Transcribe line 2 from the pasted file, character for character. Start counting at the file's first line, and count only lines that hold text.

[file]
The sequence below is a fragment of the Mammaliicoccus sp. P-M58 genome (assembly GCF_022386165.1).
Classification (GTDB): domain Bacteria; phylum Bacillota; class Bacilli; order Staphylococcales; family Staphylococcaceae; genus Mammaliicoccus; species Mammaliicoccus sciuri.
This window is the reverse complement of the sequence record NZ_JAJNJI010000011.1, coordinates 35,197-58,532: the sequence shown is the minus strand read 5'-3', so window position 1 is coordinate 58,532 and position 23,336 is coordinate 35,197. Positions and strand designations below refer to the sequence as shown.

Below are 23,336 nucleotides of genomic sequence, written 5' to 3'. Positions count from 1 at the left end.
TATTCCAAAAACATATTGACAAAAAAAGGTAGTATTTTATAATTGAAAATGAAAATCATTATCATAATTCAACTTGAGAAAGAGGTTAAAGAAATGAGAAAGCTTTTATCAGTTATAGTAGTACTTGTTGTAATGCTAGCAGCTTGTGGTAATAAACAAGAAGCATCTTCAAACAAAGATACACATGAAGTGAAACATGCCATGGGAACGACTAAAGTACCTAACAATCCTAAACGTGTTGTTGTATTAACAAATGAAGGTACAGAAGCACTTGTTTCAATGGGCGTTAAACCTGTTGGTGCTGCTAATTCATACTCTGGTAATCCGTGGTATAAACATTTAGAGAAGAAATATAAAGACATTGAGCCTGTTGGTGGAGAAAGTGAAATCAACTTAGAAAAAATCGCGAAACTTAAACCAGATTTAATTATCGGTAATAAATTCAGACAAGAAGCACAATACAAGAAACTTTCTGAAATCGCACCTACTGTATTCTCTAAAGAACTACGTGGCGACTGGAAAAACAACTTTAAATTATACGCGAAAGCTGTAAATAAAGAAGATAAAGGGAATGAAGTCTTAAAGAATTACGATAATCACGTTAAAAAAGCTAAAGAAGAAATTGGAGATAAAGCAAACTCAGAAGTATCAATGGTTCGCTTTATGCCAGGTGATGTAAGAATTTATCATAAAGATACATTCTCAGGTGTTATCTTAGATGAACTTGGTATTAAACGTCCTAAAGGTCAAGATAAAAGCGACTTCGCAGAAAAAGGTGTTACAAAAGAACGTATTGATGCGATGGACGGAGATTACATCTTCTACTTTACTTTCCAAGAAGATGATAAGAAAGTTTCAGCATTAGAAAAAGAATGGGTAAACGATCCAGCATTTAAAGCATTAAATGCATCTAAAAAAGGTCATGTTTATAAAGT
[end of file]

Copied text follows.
Classification (GTDB): domain Bacteria; phylum Bacillota; class Bacilli; order Staphylococcales; family Staphylococcaceae; genus Mammaliicoccus; species Mammaliicoccus sciuri.